Donhoe’s Investigation in Interest Cap on Loans

The Minister for Finance and Personal Expenditure and Reform, Paschal Donohoe, has begun investigating the idea of capping interest rates moneylenders can charge. The discussion of capping maximum interest rates has been brought up by the fact that moneylenders can charge insanely high percent annually on small loans. In other words, any licensed moneylender is able to set their own interest rate. There has been a recent push onto the Minister for Finance to create a interest cap on loans.

Why is the ability for licensed moneylenders to set their own interest rates an issue ? Interest rates determine the price at which individuals can borrow money. The higher the interest rate the more expensive it becomes to borrow money. The higher the cost of money the more difficult it becomes to borrow money and thus discourages investment. Ultimately, ability to set extremely high interest rates means borrowers will be paying a high price for money. The higher the interest rate set by a moneylender the higher the lenders profit will be.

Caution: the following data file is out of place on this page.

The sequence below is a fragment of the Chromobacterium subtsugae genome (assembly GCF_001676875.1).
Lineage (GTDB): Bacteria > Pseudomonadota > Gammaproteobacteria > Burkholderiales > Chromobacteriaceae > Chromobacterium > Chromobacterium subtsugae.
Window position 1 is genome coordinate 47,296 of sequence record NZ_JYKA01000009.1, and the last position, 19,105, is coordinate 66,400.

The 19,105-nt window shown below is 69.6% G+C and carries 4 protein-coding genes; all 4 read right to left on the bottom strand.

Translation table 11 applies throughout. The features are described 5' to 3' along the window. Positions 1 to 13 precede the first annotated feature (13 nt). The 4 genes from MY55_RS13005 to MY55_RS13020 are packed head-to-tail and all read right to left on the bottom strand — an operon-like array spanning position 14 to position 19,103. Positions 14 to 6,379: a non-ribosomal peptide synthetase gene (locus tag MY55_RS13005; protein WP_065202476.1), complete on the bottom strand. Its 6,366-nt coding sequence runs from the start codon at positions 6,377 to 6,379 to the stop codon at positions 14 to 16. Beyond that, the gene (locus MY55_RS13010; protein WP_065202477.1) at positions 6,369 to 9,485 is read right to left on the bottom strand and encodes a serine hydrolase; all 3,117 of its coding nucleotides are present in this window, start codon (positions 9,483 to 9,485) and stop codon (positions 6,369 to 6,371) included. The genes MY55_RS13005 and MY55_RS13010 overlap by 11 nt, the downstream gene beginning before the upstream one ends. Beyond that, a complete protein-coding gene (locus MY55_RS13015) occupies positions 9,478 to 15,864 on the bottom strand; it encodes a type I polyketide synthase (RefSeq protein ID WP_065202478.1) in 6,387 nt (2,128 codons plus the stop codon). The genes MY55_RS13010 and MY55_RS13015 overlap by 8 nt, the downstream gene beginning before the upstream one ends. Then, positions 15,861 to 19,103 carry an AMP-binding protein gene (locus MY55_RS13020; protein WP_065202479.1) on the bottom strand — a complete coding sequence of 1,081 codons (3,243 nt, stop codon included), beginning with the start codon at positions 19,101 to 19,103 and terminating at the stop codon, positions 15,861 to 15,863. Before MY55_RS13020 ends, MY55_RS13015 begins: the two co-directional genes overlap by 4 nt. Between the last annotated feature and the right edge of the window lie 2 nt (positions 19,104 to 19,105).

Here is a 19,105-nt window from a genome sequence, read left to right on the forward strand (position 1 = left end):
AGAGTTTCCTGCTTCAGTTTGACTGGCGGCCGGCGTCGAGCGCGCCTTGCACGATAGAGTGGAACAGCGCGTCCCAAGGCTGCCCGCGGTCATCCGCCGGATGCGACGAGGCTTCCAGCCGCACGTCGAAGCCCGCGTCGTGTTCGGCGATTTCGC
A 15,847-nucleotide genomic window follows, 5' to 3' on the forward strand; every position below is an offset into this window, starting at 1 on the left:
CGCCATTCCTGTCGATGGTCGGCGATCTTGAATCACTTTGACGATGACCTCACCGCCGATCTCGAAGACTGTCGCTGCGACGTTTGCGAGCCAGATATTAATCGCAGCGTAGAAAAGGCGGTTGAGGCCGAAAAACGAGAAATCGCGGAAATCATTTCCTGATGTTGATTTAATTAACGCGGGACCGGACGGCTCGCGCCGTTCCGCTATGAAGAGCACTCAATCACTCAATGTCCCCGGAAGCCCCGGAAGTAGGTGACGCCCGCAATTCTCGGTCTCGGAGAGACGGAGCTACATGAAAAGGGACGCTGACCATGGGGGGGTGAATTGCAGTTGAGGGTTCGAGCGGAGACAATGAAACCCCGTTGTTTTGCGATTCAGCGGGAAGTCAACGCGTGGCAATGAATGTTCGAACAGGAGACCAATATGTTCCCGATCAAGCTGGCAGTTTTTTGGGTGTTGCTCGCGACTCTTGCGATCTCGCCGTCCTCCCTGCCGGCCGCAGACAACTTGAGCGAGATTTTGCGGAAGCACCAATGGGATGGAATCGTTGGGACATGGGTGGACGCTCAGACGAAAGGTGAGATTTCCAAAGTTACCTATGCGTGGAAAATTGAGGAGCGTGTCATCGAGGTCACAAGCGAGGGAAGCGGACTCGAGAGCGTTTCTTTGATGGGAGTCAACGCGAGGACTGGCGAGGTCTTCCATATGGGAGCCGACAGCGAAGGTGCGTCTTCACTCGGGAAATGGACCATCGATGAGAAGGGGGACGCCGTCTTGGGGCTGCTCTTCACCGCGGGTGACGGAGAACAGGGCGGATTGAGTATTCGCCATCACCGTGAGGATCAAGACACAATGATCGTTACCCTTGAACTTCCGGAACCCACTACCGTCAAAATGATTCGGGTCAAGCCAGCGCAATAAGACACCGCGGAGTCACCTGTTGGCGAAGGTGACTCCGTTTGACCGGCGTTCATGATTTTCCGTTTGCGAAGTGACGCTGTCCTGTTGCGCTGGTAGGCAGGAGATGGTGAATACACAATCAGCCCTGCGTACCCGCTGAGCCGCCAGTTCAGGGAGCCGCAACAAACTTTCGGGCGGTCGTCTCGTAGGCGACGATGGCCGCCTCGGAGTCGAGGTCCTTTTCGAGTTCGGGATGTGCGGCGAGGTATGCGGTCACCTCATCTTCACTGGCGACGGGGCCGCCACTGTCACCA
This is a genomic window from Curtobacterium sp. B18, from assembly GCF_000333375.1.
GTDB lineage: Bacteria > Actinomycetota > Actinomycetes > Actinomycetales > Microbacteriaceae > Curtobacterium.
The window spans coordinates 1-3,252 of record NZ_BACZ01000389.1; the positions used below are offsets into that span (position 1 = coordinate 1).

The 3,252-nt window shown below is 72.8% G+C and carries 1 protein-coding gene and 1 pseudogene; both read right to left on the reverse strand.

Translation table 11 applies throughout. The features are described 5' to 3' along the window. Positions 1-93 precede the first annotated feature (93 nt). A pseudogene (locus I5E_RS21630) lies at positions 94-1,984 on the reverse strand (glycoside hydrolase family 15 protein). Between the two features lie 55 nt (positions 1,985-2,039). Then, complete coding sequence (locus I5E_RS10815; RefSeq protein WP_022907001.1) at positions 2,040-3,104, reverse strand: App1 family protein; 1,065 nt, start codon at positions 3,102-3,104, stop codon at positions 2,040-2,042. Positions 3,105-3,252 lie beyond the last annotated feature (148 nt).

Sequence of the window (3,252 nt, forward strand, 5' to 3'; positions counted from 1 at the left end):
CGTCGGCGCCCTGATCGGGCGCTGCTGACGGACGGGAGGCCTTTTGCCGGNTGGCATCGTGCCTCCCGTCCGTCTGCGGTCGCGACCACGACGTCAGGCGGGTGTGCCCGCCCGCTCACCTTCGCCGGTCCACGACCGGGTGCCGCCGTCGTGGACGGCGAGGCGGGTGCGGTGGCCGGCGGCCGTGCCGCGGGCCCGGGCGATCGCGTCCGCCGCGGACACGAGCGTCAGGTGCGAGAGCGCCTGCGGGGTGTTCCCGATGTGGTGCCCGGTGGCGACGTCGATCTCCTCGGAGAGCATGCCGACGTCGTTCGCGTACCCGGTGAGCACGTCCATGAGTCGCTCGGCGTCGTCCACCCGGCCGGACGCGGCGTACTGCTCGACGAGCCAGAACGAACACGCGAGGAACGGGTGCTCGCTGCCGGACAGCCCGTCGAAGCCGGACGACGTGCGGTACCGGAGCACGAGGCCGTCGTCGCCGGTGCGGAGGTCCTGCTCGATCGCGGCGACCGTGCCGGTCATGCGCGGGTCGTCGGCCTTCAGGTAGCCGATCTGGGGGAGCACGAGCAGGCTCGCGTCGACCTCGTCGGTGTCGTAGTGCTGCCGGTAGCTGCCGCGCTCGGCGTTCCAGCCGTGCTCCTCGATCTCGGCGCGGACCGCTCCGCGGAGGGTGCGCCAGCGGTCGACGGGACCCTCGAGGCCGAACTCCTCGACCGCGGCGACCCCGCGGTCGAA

In comparison most countries in the European Union …

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The mortgage market for returning expats

The government has pushed hard in recent years to bring professional workers back into Ireland, welcoming plenty of new construction and dozens of foreign tech companies into the docklands. With many talented workers finding jobs elsewhere in the EU and in countries such as USA and Australia in the aftermath of the financial crisis, it is essential to Ireland’s future as a highly advanced and modern nation that its own professional workforce be well employed at home. Well government initiatives have already seen great success, many returning expats are faced with various complications when attempting to bring their families back home. Amongst these complications is the difficult process these Irish citizens have to go through to get mortgages.

 

Expats currently working and paying tax in another country are considered non-residents. Thus in the books of most major lenders, they are segregated from all other Irish citizens and placed into similar categories as foreign nationals. Thus, returning expats face stricter limits on income and on Loan to Value ratios when apply for …

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